Have a few movies to review with a recent trip on an airplane to California. There were a few to choose from as well as another watched on Netflix.
Draft Day – Kevin Costner doing his thing as the GM of the Cleveland Browns. Alison had previously reviewed this Ivan Reitman film. Plenty of name dropping and known NFL people on this draft drama. It is predictable and decent.
Logan – watched on the plane. Still don’t get it. X Men in this are basically dead. But we have this new group of kids all “mutant” in their own way. The little wolverine girl kills at least 50 people with razor fingers ablazin’. So violent. Not sure what to make of it, but I won’t kill any brain cells worrying about it either.
Beauty and the Beast – the live remake with the wrongly cast Emma Watson, who can’t really carry a tune and with a story that is supplemented with new and unremarkable songs. There are a couple small twists but really just window dressing. The original animation film was captivating, and deserved to be left alone. As far as I can tell, this is just a cash grab. I like Kevin Kline, but I don’t think he either was cast properly here. But then again, I may be too focused again on the chubby, eccentric father figure in the original.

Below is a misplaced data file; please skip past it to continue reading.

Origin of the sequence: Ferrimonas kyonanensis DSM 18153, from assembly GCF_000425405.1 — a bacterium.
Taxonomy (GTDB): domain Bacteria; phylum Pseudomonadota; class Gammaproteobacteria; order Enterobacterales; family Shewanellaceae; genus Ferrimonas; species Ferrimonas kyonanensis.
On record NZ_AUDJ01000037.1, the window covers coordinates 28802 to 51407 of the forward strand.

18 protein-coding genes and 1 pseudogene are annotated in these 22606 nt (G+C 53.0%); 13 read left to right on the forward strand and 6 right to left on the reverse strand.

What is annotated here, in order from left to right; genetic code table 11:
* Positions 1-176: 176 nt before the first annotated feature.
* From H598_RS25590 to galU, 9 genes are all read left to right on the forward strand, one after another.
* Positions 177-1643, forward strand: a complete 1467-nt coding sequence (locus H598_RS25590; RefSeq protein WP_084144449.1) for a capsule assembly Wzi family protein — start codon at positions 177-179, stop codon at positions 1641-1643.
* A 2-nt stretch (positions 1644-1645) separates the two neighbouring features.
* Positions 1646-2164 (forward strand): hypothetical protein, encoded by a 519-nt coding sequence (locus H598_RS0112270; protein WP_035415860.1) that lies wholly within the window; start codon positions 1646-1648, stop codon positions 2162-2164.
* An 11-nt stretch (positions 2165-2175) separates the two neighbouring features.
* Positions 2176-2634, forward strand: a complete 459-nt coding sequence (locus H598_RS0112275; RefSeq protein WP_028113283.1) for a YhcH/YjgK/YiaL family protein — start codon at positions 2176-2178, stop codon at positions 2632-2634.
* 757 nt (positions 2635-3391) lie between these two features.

Suicide Squad – the most disheartening aspect of this movie is the ending where they clearly indicate that there will be a sequel. But why? Jared Leto, you’re no Heath Ledger. All the shiny dental work and green hair doesn’t give you that sense of foreboding that Ledger created. The performance is just a little too over the top. And that holds true for the rest of this crew, who really is a modern day (and mutant style) Dirty Dozen. But the Dirty Dozen was a better film, and the underlying story was better. Our villain here is weak as a personality — but then again, who is possibly left who can mount any formidable attack against all the super-people flying around and destroying cities. Damn NYC gets hit a LOT! Their re-building and construction costs must be astronomical. Anyone working in those office buildings better back up their files, and take their laptop home . Just in case.
This week was a Netflix week. I saw two films.